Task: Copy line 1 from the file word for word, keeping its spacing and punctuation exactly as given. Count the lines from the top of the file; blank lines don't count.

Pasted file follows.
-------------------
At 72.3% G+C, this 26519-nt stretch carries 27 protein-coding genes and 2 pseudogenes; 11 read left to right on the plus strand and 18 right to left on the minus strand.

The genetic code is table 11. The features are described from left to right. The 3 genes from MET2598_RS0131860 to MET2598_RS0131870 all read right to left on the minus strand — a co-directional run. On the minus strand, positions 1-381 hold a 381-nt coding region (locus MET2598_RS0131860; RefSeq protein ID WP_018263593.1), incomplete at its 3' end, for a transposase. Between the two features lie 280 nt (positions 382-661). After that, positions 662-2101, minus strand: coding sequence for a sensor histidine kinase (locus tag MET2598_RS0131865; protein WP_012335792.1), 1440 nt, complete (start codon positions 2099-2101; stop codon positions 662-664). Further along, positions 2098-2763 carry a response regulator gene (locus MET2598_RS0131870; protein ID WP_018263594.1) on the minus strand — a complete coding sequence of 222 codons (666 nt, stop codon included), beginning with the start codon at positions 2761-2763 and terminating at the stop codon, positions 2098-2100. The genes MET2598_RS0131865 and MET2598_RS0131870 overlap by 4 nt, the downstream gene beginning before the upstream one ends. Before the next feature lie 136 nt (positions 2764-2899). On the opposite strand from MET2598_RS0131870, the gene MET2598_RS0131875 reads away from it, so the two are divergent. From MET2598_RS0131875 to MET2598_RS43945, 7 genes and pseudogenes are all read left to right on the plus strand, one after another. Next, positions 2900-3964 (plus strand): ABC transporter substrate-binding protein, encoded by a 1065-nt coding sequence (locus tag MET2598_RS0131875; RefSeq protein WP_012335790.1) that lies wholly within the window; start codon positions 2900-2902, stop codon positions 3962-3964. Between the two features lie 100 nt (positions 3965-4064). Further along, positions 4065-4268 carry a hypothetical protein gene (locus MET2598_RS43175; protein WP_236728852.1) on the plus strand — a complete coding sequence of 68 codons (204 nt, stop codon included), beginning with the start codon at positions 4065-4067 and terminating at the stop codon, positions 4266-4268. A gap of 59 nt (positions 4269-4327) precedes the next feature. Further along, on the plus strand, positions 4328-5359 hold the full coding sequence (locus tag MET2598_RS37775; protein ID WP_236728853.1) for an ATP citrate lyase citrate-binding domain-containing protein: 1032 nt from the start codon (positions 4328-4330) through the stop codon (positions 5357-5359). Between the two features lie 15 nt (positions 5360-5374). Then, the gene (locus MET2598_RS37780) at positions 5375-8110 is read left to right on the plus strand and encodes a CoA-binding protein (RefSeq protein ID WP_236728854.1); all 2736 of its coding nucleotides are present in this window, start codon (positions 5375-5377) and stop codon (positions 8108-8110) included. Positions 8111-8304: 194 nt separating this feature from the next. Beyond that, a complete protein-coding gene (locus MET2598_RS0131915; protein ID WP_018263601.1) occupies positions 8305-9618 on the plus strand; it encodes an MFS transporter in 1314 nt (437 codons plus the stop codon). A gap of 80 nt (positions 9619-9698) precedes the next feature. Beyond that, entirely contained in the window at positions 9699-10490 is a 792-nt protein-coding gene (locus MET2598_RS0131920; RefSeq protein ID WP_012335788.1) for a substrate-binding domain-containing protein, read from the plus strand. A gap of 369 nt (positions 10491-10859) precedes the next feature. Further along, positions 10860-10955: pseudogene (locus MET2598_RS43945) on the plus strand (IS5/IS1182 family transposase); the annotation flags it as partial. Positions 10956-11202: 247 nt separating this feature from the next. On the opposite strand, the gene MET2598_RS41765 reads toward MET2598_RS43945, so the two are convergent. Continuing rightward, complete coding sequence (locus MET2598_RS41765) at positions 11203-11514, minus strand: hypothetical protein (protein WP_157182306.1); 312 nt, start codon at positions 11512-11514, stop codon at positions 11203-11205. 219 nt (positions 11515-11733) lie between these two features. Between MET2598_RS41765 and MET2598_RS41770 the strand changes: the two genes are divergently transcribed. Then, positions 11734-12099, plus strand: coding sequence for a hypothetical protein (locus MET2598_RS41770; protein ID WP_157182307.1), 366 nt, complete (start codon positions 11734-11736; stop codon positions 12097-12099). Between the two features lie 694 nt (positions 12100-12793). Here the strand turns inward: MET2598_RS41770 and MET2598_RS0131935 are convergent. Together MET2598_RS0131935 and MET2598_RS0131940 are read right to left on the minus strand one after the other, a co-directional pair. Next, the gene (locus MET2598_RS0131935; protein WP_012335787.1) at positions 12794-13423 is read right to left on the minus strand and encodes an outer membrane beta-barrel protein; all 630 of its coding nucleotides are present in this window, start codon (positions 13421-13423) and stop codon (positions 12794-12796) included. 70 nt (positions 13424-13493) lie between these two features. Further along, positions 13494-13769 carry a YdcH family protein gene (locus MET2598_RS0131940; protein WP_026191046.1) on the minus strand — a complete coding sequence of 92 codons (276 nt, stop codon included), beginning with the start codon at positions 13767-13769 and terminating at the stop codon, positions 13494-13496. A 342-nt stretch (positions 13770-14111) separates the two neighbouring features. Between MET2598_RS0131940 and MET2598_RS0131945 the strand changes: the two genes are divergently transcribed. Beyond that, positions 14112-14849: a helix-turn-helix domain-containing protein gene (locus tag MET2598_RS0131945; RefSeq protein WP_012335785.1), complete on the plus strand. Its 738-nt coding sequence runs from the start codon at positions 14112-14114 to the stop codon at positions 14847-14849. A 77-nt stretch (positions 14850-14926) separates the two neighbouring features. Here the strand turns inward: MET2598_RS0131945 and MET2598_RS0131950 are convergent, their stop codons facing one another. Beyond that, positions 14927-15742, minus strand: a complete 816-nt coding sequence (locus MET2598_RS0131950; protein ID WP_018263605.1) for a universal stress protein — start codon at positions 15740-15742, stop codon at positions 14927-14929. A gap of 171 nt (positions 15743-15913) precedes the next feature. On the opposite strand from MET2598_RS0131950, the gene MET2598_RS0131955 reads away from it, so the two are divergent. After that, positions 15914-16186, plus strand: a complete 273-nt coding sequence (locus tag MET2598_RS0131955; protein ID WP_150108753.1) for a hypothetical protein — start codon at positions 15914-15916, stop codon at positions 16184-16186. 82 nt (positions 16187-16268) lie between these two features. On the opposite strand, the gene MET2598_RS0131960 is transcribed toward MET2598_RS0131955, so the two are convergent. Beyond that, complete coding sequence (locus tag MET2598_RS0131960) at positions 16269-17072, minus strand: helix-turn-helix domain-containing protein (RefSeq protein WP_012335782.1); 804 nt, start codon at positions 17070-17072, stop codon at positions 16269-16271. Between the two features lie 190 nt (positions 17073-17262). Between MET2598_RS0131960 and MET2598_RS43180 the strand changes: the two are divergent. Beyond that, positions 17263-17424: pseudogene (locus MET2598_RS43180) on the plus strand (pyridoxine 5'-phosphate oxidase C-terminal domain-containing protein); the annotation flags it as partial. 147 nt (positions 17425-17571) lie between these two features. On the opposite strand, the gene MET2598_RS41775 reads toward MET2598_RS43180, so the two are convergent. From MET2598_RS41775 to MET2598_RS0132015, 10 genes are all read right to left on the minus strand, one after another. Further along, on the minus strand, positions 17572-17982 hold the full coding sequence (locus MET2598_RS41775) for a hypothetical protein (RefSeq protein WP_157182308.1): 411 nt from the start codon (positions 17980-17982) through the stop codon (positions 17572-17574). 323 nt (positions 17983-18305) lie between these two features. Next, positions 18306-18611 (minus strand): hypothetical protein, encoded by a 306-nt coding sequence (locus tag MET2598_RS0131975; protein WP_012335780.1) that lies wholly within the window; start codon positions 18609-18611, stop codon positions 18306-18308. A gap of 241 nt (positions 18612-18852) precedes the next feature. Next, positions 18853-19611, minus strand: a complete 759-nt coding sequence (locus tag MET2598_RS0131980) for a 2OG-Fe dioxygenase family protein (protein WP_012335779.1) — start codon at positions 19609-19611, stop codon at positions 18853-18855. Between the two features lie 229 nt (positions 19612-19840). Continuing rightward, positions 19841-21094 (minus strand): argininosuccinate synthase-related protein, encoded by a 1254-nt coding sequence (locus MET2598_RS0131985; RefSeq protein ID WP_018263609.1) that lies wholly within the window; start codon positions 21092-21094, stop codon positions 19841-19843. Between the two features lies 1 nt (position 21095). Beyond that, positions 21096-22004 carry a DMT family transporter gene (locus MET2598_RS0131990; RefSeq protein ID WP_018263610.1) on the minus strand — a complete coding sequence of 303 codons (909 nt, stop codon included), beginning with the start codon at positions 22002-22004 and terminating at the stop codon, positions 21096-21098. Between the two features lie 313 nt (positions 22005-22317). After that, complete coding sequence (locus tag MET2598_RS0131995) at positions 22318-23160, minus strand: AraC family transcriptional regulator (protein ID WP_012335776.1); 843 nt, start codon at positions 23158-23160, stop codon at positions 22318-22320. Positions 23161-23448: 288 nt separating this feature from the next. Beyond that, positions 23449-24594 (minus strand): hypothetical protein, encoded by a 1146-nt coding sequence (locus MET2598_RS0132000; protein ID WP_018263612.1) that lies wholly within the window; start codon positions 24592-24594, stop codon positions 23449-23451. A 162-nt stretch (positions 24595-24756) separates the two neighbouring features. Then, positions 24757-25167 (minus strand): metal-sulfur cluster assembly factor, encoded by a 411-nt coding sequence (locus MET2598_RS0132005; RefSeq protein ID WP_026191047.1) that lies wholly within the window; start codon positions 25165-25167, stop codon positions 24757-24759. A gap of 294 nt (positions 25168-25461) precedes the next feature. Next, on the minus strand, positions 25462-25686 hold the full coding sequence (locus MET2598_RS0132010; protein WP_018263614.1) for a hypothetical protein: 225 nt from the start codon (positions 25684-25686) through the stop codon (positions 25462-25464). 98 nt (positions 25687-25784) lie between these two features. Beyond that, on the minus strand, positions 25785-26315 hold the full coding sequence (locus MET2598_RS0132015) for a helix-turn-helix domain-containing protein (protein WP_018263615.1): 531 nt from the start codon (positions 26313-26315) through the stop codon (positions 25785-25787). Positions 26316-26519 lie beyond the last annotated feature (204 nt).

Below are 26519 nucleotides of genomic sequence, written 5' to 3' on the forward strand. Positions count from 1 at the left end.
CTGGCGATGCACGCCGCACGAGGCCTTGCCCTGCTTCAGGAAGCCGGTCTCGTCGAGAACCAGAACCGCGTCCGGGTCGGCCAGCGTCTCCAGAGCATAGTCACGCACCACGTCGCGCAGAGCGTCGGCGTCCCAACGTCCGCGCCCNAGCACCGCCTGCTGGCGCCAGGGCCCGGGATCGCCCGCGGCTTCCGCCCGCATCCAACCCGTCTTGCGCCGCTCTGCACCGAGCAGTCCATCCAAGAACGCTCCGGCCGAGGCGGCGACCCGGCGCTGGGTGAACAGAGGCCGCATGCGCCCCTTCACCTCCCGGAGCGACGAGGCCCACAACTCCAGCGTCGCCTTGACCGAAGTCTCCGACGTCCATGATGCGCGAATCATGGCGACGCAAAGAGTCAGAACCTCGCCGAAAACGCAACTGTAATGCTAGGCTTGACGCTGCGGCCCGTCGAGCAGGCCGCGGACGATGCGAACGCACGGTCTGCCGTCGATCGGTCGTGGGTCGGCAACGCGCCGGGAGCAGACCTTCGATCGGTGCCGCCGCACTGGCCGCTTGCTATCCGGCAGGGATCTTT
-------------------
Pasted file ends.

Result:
At 72.3% G+C, this 26519-nt stretch carries 27 protein-coding genes and 2 pseudogenes; 11 read left to right on the plus strand and 18 right to left on the minus strand.